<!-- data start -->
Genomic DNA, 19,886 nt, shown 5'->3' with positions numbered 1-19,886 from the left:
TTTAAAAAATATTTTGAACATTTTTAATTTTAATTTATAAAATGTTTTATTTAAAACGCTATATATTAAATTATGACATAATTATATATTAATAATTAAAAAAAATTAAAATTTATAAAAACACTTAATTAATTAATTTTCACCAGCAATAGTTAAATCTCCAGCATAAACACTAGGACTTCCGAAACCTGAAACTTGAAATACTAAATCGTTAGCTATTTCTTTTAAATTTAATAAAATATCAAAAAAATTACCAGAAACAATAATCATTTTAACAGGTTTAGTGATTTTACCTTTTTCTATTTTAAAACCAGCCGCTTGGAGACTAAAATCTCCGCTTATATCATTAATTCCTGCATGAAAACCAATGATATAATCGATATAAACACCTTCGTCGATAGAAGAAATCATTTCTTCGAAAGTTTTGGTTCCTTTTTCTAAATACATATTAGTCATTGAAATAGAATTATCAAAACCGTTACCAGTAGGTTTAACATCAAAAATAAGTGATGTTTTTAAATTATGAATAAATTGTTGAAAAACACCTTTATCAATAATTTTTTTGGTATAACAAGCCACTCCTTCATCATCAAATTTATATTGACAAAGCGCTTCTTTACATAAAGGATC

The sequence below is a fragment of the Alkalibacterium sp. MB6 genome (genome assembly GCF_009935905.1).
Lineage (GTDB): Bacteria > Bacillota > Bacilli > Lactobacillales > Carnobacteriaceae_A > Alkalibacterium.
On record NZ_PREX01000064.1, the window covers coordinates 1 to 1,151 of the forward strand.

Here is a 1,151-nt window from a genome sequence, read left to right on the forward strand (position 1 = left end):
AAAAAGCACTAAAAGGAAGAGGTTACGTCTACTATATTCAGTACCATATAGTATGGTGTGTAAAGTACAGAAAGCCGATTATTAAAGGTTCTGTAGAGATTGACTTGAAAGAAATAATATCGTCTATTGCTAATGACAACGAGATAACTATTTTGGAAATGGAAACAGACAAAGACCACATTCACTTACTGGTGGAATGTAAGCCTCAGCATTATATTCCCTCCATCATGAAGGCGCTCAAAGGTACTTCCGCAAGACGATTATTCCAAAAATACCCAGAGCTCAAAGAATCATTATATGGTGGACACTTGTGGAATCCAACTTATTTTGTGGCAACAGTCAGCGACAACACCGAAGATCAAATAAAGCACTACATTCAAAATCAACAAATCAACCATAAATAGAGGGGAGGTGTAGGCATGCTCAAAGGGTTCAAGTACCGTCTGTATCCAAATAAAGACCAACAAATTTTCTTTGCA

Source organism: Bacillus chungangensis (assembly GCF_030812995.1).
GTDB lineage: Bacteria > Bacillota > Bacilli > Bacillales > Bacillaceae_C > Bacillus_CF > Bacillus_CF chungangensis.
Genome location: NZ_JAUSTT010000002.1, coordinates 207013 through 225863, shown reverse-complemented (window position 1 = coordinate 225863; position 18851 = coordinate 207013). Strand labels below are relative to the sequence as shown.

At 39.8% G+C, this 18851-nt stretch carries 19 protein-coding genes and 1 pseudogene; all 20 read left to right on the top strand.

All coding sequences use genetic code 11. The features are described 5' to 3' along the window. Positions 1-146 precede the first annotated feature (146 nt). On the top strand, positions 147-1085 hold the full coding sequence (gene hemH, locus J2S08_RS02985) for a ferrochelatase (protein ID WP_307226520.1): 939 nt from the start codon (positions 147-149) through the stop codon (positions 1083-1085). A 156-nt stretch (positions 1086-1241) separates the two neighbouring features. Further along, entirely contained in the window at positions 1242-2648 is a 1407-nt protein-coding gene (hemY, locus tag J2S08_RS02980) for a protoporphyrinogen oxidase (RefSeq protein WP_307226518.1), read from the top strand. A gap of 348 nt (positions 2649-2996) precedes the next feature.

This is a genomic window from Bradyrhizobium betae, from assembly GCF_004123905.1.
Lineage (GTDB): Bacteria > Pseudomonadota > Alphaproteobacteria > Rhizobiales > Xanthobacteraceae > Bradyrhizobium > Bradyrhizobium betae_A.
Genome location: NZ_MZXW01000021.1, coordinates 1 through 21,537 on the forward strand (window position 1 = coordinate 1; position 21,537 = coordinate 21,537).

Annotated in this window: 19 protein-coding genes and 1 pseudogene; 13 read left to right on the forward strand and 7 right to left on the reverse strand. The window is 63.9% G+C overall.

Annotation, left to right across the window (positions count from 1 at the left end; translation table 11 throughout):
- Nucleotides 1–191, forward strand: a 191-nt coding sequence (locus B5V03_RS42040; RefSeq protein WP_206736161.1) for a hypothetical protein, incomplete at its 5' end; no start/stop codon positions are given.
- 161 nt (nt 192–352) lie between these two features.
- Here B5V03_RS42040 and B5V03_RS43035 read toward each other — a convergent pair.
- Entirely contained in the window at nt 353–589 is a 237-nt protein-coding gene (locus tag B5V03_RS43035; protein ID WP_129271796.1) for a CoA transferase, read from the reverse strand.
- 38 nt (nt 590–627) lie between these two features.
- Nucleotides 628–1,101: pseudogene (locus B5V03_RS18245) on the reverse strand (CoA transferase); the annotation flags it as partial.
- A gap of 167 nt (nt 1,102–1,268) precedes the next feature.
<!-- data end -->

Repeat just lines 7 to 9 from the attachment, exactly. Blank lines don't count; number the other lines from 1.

AAAAAGCACTAAAAGGAAGAGGTTACGTCTACTATATTCAGTACCATATAGTATGGTGTGTAAAGTACAGAAAGCCGATTATTAAAGGTTCTGTAGAGATTGACTTGAAAGAAATAATATCGTCTATTGCTAATGACAACGAGATAACTATTTTGGAAATGGAAACAGACAAAGACCACATTCACTTACTGGTGGAATGTAAGCCTCAGCATTATATTCCCTCCATCATGAAGGCGCTCAAAGGTACTTCCGCAAGACGATTATTCCAAAAATACCCAGAGCTCAAAGAATCATTATATGGTGGACACTTGTGGAATCCAACTTATTTTGTGGCAACAGTCAGCGACAACACCGAAGATCAAATAAAGCACTACATTCAAAATCAACAAATCAACCATAAATAGAGGGGAGGTGTAGGCATGCTCAAAGGGTTCAAGTACCGTCTGTATCCAAATAAAGACCAACAAATTTTCTTTGCA

Source organism: Bacillus chungangensis (assembly GCF_030812995.1).
GTDB lineage: Bacteria > Bacillota > Bacilli > Bacillales > Bacillaceae_C > Bacillus_CF > Bacillus_CF chungangensis.